The term "looking good" is up for debate as a subculture of experimental artists redefine what is considered beautiful.

Beauty is not looking its normal self lately. Forked tongues, rotting lashes and digital disfigurements are creeping up across social media and beyond, as artists and influencers turn beauty convention on its head. Now, a wave of artists are hacking away at the human form, in search of a darker, provocative aesthetic.

“Beauty is not synonymous with looking good,” Bunny Kinney, editorial director at Dazed Media, tells JWT Intelligence. “People recognize beauty as a way of transformation—being scary or ugly is part of that.”

COURTESY OF INSTAGRAM:@MAKEUPBYRUTA
Image courtesy of Instagram/@makeupbyruta
COURTESY OF SOFIE PETERSEN
Image courtesy of Sofie Petersen and Dazed Beauty

Dazed Beauty launched in September 2018, promising to “broaden people’s mind and awareness as to what is beautiful.” Coverage has since included body modifications, non-binary beauty and artists exploring the “grotesque.” The images presented on Dazed Beauty may make its audience wince or feel repulsed, but for some they are inspiring and even empowering. Whatever the emotional response, it’s clear that a new type of beauty is evolving.

“There’s an anti-beauty movement going one that’s looking at more extreme manners of transformation,” explains Kinney. Such transformation explored by Dazed Beauty includes people surgically splitting their tongue as a way to express individuality and artists digitally experimenting with morphing bodies together. “Beauty is not a fixed concept,” says Kinney. “There’s an artistry to what they’re doing too.”

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By Sam Schavlev, @sam_makeup_art
JWT_By SAM SCHAVLEV, @sam_makeup_art

In line with Dazed Beauty’s thinking is Moscow-based makeup artist Sam Schavlev, who uses a combination of makeup, prosthetics and digital enhancement to mutate faces. “I want people to feel uncomfortable when they see my art,” Schavlev says. “The more you look, the more all the things you thought to be right about it start to feel wrong, and all that should be wrong start to feel right.”

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Gucci Ready-to Wear Fall 2018 collection, during Milan Fashion Week

From niche to mainstream, luxury Italian brand Gucci also taps into the darker side of beauty by exploring a trans-human aesthetic. For its Fall 2018 Ready-to Wear collection, models walked the runway holding replicas of their own heads and sporting horns and third eyes. More recently, Gucci opted for a gothic theme for its Cruise 2019 collection where makeup was used to distort the lips and eyes of the featured models. “We are the Dr. Frankenstein of our lives,” Alessandro Michele, creative director of Gucci, explains. “Inventing, assembling, experimenting.”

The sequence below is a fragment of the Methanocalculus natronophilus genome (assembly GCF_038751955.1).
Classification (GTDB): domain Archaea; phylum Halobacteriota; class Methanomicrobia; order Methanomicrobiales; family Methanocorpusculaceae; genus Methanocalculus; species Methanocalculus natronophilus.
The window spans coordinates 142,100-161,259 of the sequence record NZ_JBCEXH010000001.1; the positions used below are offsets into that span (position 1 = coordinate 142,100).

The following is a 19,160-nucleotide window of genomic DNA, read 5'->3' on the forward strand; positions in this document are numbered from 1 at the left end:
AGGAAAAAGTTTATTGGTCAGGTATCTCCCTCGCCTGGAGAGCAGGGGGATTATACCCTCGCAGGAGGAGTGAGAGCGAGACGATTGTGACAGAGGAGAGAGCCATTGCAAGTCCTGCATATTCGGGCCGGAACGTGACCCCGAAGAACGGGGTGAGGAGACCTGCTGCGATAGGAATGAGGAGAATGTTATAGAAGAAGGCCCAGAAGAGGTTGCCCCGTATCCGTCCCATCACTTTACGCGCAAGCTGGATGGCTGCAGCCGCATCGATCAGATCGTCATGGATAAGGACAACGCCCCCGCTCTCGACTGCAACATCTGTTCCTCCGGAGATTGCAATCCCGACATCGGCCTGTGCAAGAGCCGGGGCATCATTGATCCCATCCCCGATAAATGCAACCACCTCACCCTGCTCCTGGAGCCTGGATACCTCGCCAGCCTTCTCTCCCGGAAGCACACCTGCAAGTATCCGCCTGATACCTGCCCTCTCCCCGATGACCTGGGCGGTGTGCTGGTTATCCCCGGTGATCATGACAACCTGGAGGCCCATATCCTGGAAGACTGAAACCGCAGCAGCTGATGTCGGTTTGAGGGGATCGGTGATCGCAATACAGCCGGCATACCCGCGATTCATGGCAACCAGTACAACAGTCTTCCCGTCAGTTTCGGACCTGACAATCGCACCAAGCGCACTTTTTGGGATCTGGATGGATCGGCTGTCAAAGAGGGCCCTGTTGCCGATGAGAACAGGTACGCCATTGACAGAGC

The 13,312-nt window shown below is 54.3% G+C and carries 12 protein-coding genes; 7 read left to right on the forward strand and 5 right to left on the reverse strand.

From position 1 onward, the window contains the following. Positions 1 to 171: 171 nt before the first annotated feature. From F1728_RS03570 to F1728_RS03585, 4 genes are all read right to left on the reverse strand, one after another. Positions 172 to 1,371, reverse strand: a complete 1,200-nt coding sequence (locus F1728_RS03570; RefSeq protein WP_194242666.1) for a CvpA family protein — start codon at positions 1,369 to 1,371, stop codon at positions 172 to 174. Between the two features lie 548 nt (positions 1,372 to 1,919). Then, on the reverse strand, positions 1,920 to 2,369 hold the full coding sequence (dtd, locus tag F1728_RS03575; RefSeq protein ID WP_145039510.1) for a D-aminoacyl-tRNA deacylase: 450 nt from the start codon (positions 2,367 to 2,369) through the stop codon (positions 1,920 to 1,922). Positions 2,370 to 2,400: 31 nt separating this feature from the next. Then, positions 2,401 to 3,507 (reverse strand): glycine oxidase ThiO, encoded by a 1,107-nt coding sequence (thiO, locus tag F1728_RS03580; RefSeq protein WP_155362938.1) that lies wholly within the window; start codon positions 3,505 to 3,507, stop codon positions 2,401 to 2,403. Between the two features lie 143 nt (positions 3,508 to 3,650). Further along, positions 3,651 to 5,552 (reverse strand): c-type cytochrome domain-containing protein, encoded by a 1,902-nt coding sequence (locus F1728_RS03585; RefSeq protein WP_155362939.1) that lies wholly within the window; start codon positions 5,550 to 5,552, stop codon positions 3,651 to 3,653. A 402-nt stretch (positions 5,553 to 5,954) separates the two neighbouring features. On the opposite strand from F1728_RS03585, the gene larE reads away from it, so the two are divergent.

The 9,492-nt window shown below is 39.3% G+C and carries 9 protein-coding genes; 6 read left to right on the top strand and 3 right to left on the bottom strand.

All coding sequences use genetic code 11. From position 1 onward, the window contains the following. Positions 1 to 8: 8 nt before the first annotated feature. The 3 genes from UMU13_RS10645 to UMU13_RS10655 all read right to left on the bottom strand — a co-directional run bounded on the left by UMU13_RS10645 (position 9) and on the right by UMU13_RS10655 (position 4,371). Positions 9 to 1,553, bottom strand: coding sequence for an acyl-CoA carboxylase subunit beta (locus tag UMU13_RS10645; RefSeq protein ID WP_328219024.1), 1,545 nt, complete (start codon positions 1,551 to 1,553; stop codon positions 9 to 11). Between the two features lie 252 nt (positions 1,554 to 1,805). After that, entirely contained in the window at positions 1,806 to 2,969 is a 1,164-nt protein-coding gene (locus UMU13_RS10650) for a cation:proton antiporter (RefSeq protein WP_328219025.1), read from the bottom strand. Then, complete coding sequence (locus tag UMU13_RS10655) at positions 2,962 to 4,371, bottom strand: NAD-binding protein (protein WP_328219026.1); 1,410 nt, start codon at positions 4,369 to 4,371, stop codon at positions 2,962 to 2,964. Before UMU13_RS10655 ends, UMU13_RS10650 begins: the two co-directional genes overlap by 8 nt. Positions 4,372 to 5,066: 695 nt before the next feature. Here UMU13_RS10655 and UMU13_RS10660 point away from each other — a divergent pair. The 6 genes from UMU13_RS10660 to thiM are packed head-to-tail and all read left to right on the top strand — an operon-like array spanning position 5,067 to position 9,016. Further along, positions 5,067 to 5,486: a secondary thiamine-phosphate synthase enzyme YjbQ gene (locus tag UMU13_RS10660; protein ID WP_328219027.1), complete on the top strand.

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Left:Kate Moss by artist Jon Emmony. Right: Isamaya Ffrench by artist Sucuk unt Bratwurst. Images courtesy of Dazed Beauty

Experimentation in beauty is also making waves in the digital realm, going beyond simple filters. Makeup artist Isamaya Ffrench collaborated with digital artist Rick Farin for an editorial piece featured in fashion publication 032c’s winter edition. The imagery created shows conjoined bodies slathered in white gooey liquid and eroding faces.

Ffrench, who is also creative director for Dazed Beauty, created a series of 10 imaginative 3D characters based on existing influencers including Kate Moss, artist Alejandro Ghersi (aka “Arca”) and fashion model Slick Woods. The animated heads are part of Dazed Beauty’s exploration into digital makeup and the future of beauty. For the launch of Dazed Beauty, Ffrench said in a statement, “I’m excited to explore new territories in beauty with a distinctly digital angle. This is beauty for the social media age. Our aim is to redefine beauty itself — for everyone.”

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Hatti Rees. Images courtesy of Instagram. @auntpetuniasfriendz
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The rise of CGI-artists playing in the space of beauty, art and culture are using Instagram as the outlet to showcase their work. 22-year-old Hatti Rees creates online alter egos featuring elongated necks and three eyes and Australian 3D artist Jason Ebeyer designs extra-terrestrial digital figures inspired by “internet subculture, fashion, erotica and technology.”

“Men and women are starting to step totally outside the prescribed ideal aesthetic into something much more about self-expression,” Alexia Inge, cofounder of online beauty store Cult Beauty, tells JWT Intelligence. “They’ve been through three years of digital makeup education, from the basics to layering and detail, and now they’re starting to experiment.”

The age of Instagram has given rise to a generation broadening the beauty palette and paving way for bold new forms of self-expression that is looking daring, unusual, grotesque—and beautiful.

Main image: Left, Slick Woods by artist Rick Farin. Right, Princess Gollum by artist Pastelae